If you make the ok structure or server naming conventions overly complicated people will continuly get them wrong. 


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pawan posted this 16 June 2017

Hi Brian,
OU structure should not be so deep or beyond the 10 layers to manage easily.
You can have ou structure like:
Org OU>Servers OUWorkstation OuUsers OUGroups OuAny Special Ou
Beneath of these ou you can create country Wise OU in each categoryLike: UK, US
If you also want to create OU site wise in each country, you can create but don't create till you need to apply other GPO than Country OU.
If you want to isolate any group of server,users,workstation ou you can create the sub ou and block inheritance.
Here you can restrict to admins to create changes only for their respective location through delegate control.
For Naming convention:
User name: max 8 character first+last name or vice versa
Workstation: country code+site code+device type+digitLike: UKLNWD01. Windows desktop in UK site London(you can ignore site name if not much necessary)
Server: Country code+Server Type+ Function type+numberUKWSAD01 -windows server with AD role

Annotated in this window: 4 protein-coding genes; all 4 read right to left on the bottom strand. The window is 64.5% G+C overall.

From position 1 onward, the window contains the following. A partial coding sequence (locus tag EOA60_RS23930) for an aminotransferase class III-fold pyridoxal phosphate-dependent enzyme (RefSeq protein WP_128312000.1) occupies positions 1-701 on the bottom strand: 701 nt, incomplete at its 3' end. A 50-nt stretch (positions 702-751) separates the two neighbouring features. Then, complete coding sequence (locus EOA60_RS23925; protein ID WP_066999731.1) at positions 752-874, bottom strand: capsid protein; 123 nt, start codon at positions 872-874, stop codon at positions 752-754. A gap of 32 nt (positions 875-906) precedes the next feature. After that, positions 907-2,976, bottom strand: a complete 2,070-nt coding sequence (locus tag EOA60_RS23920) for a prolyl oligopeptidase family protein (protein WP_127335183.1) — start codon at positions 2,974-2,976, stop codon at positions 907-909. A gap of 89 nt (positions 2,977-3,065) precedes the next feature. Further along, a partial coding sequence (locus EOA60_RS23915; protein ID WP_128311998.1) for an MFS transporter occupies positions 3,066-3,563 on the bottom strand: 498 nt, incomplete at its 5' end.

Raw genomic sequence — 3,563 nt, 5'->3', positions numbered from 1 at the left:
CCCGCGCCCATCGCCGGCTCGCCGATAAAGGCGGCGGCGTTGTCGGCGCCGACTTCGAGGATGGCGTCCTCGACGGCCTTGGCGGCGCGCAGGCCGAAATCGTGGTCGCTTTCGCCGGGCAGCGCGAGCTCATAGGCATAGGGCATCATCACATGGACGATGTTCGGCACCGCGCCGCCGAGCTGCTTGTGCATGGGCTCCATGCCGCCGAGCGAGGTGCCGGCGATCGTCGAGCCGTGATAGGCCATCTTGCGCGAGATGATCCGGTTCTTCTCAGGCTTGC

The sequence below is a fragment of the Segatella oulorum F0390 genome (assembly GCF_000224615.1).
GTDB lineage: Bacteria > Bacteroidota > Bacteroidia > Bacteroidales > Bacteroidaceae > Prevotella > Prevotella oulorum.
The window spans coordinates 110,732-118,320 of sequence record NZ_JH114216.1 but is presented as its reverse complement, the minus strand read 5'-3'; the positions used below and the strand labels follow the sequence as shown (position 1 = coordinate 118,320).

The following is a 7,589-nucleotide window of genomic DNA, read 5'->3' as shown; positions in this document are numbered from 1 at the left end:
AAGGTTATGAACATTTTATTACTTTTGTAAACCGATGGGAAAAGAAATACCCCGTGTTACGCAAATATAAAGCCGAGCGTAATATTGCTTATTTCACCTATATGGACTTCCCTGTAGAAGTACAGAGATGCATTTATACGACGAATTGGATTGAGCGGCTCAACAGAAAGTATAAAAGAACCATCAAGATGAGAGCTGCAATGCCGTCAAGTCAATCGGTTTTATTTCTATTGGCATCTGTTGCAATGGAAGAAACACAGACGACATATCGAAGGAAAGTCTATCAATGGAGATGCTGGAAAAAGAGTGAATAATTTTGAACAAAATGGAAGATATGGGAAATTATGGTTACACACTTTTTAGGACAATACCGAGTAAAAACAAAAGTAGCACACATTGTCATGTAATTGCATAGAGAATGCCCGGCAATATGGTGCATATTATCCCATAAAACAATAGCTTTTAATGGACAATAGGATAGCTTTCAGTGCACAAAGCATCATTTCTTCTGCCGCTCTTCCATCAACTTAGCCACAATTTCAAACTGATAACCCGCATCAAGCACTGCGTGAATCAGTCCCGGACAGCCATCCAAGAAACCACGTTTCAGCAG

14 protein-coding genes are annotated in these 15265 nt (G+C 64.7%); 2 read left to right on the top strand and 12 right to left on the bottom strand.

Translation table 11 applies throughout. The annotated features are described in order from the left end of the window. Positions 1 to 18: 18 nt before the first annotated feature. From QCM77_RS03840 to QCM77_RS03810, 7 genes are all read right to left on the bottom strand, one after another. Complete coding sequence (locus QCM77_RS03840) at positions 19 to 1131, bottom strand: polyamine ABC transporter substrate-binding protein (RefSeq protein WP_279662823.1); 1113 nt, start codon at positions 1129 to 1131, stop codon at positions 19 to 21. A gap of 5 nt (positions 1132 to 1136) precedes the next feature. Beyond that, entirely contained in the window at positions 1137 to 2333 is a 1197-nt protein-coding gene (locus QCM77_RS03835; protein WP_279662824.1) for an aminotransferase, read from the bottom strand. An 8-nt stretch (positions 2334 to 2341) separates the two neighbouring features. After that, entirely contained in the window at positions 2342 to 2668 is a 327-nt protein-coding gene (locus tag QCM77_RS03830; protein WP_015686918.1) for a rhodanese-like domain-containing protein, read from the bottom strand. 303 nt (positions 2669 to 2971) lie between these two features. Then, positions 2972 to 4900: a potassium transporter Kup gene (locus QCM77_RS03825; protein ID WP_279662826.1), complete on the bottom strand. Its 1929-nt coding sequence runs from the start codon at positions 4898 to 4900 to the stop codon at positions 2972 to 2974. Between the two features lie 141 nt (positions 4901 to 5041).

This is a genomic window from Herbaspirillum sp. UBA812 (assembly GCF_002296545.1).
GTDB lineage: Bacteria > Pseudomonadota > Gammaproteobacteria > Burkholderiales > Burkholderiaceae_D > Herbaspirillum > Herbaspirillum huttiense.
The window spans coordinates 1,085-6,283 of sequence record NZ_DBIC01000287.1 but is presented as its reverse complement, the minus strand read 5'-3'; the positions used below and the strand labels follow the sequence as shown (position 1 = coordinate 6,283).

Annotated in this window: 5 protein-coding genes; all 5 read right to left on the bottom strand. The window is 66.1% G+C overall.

Group: cn+site+ function+org/deptGroups naming convention depends upon purpose.
Regards,Pwnkmr
On Jun 16, 2017 4:54 AM, "Eoin Hamdam" <ehamdam@xxxxxxxxxxxxxxxx> wrote:
Hi Brian,
I haven't got a written policy per as, but I have designed a few different structures for different companies.The best advice I can give is try and think of it from somebody who has just joined the company in IT and a business user.The OU structure works best when it reflects the business functionality structure. However the ou names should make sense. 3 letters and 100 resource access groups Are great for the guy who has worked in the company for 20 years, but if a new it guy can't get a feel for the structure quickly then it isn't much good.Keep it as simple as you can. An ou structure of 100 deep sounds like granularity that is excessive.Delegated rights are the way to go . Getting support staff away from bring  domain admins will reduce a lot of headaches A Good Ad structure should help the support staff understand the business better. The better you understand your business the better support you can provide. Oh and keep your naming conventions as simple as possible.E.g. <server location>-<type of server>-<environment>-number e.g an ad dev server in Minnesota would be MIN-ADS-DEV-01.
If you make the ok structure or server naming conventions overly complicated people will continuly get them wrong. 


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BrianB posted this 16 June 2017

Thanks for the info, but I am fairly well versed on OU architecture and the “How”, I am more concerned on written policy controls for default OU and limiting